Will Anyone Spark Her Desires?
Meg from Pasadena, California asks:
We spoke a few years ago about my curiosity and endeavors in the world of hot wives, cuckolding and polyamorous relationships. I was experimenting with that particular lifestyle at the suggestion of a man I was in love with. Well, after playing loosely in that scene, I found I really didn’t want that type of relationship after all. It was fun but I need(ed) the emotional connection with my partner. I also realized that the only person I wanted to pursue that type of relationship with was in fact “Mr. B.” (He moved across country.) It took me a while to draw my own conclusion that that lifestyle wasn’t for me, but I finally did!
Now my problem is finding someone who I can have a one-on-one relationship with. I’ve met plenty of great guys and they are attracted to me but sadly, for some reason I’m not attracted to them. On a side note, I’ve become attached to a pen pal for over a year now, but I honestly don’t know if we’ll ever meet. After having great sexual chemistry in the past, I’m so uninspired now just finding a great guy to date. I took off almost a year from the dating scene to concentrate on making myself better physically and emotionally. Now I still feel uninspired. What am I doing wrong? Am I setting my expectations too high trying to find somebody that sparks my desires? Should I continue my correspondence with my long-distance friend? Your insights would be appreciated.
Greetings, Meg. I do indeed remember you and your introduction to certain alternative lifestyles through your association with Mr. B. The problem with that whole scenario was that while Mr. B had an interest in those lifestyles, he lacked the emotional maturity needed to be effectively involved in such a relationship. Thus you found yourself very drawn to those alternative options without a trusted partner with whom to explore them. You tried to become involved on your own after Mr. B left, but encountered a world that isn’t really made for “singles” or people who are out simply looking for dates. So now you feel alienated and that has made you decide that these lifestyles aren’t your cup of tea after all. Worse, you claim to be turning away from nontraditional sexual options in favor of more traditional ones because the latter offer more emotional attachment. That assessment isn’t fair and you know it.
Evidence strongly indicates that people involved in the lifestyle choices you mention actually have far better communication skills and relationship connections than their vanilla counterparts. I believe the last time we spoke the hope was for you to find other people interested in long-term commitments as well as the same sort of sexual expressions as yourself and this appears to be the point at which you’re still stuck. You need to find the partner first and allow the lifestyle choices to develop with time and frank communication. At least that’s the ideal.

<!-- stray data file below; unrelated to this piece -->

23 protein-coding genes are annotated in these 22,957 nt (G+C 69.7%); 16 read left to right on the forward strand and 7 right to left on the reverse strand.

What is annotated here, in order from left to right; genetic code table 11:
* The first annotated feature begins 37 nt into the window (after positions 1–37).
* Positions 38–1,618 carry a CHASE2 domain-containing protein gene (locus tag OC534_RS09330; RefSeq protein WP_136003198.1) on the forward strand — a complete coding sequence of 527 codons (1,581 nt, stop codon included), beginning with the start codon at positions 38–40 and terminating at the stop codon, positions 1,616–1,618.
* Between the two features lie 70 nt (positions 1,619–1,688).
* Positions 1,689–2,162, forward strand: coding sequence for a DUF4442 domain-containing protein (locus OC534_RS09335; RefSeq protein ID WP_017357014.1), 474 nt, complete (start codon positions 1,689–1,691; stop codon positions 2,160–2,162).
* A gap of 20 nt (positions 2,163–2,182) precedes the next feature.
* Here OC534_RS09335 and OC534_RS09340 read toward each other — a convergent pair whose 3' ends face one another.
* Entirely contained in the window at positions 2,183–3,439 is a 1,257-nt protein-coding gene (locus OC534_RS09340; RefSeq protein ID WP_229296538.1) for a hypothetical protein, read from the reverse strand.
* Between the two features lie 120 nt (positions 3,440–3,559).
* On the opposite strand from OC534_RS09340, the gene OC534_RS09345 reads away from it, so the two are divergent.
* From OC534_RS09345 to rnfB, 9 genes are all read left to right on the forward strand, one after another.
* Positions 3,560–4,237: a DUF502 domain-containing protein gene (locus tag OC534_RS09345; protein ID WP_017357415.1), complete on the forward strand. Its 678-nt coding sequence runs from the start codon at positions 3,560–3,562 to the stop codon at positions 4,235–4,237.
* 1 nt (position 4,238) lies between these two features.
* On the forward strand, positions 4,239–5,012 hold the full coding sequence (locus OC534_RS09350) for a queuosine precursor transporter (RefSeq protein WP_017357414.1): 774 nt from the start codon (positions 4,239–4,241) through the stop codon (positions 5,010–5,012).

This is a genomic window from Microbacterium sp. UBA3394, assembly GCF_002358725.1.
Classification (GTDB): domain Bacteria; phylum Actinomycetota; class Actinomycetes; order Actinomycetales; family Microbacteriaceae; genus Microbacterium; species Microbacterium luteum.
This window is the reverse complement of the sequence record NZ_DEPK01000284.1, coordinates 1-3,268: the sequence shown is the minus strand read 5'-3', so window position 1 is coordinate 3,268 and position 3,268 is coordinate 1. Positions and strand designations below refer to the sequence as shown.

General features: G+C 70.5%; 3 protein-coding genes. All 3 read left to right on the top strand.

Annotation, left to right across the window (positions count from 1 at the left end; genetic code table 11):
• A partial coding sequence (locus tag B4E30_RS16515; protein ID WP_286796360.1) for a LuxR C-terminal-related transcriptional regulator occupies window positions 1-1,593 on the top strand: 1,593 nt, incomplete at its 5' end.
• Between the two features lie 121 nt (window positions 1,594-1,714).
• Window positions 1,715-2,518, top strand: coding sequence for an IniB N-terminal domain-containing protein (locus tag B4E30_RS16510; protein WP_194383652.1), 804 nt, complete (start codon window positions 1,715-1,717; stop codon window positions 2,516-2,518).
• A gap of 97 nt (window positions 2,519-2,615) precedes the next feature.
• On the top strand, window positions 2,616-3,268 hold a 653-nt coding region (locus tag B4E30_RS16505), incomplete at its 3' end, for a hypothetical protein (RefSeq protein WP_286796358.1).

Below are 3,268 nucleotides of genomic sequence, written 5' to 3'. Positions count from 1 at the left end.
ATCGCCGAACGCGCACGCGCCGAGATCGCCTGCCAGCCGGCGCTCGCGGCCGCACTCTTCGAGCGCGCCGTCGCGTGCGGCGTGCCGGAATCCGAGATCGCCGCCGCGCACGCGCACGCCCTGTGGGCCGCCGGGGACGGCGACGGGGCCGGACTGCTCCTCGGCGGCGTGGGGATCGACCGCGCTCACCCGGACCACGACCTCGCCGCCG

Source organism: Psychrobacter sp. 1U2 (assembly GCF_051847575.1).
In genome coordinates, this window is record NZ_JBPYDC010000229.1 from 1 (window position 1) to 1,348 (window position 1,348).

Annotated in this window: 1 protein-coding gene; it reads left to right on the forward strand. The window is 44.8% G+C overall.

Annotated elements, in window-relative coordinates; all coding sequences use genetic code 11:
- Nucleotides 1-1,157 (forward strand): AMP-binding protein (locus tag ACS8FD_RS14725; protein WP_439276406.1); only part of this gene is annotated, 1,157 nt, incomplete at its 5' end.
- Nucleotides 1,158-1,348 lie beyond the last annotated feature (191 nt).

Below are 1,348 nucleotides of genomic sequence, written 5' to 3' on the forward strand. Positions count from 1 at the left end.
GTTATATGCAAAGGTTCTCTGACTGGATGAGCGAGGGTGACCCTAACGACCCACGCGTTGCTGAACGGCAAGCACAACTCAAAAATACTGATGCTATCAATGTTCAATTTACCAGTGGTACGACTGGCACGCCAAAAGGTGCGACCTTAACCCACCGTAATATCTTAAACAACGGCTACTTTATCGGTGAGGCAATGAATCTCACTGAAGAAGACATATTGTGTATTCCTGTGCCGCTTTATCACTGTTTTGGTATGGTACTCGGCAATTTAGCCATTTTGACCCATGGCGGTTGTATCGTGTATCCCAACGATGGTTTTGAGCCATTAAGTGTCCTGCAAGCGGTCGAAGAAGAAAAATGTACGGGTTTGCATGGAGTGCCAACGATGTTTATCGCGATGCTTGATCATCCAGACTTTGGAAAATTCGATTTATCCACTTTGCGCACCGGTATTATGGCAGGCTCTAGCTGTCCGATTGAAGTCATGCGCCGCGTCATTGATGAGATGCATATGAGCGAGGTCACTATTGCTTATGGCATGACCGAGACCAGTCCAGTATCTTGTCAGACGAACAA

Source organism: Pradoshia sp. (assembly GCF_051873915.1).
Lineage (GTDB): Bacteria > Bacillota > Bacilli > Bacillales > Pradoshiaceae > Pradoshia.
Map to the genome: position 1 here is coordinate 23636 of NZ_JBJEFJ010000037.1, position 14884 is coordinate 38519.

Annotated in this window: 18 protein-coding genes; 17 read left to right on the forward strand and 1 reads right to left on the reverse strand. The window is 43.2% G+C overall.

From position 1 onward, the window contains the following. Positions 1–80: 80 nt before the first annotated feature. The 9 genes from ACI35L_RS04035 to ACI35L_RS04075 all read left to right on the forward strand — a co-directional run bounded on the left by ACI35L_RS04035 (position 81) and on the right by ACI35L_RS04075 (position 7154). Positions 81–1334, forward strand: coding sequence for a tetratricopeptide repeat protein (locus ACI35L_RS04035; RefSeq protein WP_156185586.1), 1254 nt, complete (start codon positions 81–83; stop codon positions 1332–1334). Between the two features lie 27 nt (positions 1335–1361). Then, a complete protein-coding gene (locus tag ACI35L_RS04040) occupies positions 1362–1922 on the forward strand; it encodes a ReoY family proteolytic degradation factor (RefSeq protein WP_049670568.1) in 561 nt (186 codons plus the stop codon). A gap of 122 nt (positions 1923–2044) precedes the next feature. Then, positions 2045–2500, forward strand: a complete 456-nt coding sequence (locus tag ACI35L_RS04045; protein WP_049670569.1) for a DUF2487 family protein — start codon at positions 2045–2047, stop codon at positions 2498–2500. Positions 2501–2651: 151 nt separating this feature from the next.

Please don’t try and bury your natural sexual inclinations just because you haven’t found the perfect partner to join you in the dance. By your own admission, if Mr. B was still around you’d be making the scene with him right now. What we need to do is find you another Mr. B—a better Mr. B—one who has his proverbial “stuff” together. The first thing to do is forget about scenes and lifestyles and whether stuff is “traditional” or not. Just move forward finding people to talk to, like your pen pal.
Personally I despise the whole “looking for a boyfriend/girlfriend” thing because it reeks of desperation. You have never been a desperate person and I don’t want to see you become one now. Whatever you do, don’t approach any situation with thoughts of making something a “relationship” from the start. Just get to know people. Do a lot of talking and make a lot friends. If you find groups or clubs inclined to alternative sexual lifestyles where single people are welcome to hang out, so much the better. Just make sure you’re honest from the start and let people know that while alternative lifestyles are very interesting to you, you’re also limited in that exploration.
The trick will be to find a guy who is as curious as you are and has the emotional maturity to explore those options with you as a couple. It doesn’t matter if he has no prior experience with it. All we really need him to have is an open mind.
The people who make up the communities you mention are, for the most part, people who were in long-term relationships and decided together to expand the expression of their relationship in some interesting ways. But trust has to be there first. And before we get trust, we need to have friendship. Don’t complicate things, Meg. And don’t define so much. Relax, enjoy people for what and who they are and in time, you will find what you seek.
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